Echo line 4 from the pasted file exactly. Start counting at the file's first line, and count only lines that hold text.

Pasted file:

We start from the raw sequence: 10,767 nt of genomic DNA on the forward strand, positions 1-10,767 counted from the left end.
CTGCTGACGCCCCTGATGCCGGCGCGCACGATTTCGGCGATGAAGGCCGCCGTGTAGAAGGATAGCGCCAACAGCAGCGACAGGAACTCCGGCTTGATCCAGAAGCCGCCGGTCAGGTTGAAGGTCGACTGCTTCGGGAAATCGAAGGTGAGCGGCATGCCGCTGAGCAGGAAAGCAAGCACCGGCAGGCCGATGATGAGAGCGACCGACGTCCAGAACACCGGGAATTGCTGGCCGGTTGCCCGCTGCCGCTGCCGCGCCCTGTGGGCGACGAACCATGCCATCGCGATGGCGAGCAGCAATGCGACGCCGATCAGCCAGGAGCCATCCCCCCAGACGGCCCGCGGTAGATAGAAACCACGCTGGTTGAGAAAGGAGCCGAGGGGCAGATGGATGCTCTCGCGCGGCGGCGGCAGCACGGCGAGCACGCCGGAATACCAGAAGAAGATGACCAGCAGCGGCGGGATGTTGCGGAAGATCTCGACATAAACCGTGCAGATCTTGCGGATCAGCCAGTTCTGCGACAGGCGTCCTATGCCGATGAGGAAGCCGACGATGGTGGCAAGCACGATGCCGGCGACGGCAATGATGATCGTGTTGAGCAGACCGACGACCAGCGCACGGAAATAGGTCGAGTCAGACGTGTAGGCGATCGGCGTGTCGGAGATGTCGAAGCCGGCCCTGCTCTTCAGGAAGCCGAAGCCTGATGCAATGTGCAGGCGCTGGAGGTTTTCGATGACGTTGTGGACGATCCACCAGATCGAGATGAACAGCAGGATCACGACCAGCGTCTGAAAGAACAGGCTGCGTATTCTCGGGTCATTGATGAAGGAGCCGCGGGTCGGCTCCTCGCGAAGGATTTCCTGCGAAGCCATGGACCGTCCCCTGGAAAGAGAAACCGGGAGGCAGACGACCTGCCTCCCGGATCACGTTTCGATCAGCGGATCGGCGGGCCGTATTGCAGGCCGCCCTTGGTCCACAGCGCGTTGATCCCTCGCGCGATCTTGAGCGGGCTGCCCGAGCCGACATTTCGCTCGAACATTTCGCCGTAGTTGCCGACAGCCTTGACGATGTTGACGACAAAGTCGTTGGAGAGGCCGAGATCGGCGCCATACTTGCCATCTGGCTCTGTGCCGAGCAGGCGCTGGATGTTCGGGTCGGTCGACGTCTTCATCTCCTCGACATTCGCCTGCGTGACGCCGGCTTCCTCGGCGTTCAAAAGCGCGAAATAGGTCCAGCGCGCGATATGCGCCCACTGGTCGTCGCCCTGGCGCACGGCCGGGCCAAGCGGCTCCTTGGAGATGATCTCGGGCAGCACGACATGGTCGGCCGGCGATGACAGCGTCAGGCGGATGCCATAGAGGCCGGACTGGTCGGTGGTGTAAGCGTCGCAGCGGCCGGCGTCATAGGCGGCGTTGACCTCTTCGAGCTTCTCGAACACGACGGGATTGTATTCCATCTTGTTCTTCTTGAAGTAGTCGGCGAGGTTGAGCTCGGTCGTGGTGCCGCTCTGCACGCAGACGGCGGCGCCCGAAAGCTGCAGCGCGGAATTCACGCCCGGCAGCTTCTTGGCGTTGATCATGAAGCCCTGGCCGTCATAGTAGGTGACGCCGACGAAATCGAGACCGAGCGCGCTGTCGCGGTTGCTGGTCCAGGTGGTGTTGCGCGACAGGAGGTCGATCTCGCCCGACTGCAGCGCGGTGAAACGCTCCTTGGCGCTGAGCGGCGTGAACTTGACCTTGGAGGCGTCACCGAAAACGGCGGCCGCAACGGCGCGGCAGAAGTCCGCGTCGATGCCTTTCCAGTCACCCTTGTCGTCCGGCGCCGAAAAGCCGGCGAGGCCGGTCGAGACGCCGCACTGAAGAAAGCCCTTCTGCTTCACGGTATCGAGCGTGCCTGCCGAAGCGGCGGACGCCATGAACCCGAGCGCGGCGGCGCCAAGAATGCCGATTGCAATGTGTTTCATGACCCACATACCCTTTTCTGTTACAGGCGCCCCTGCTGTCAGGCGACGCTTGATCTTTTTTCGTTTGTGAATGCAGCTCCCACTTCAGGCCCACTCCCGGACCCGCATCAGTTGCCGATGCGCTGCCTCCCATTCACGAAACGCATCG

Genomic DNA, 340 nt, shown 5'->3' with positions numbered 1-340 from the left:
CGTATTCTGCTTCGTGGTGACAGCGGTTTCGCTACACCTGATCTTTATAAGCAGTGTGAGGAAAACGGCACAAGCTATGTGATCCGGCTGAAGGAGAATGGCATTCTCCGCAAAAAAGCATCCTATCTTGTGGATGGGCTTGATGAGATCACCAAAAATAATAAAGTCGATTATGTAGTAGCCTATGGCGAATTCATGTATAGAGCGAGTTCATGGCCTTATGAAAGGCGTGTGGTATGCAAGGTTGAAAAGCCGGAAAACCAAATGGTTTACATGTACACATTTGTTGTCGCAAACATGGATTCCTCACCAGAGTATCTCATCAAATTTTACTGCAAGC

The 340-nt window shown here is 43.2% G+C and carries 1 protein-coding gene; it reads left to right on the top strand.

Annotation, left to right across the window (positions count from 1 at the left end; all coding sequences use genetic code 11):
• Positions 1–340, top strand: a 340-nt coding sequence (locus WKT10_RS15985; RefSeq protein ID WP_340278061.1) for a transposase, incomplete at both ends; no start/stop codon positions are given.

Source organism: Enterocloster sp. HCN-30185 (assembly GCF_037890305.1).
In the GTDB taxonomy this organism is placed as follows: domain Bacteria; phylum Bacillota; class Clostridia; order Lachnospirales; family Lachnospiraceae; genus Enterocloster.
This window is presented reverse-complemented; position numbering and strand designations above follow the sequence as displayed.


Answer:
CGTATTCTGCTTCGTGGTGACAGCGGTTTCGCTACACCTGATCTTTATAAGCAGTGTGAGGAAAACGGCACAAGCTATGTGATCCGGCTGAAGGAGAATGGCATTCTCCGCAAAAAAGCATCCTATCTTGTGGATGGGCTTGATGAGATCACCAAAAATAATAAAGTCGATTATGTAGTAGCCTATGGCGAATTCATGTATAGAGCGAGTTCATGGCCTTATGAAAGGCGTGTGGTATGCAAGGTTGAAAAGCCGGAAAACCAAATGGTTTACATGTACACATTTGTTGTCGCAAACATGGATTCCTCACCAGAGTATCTCATCAAATTTTACTGCAAGC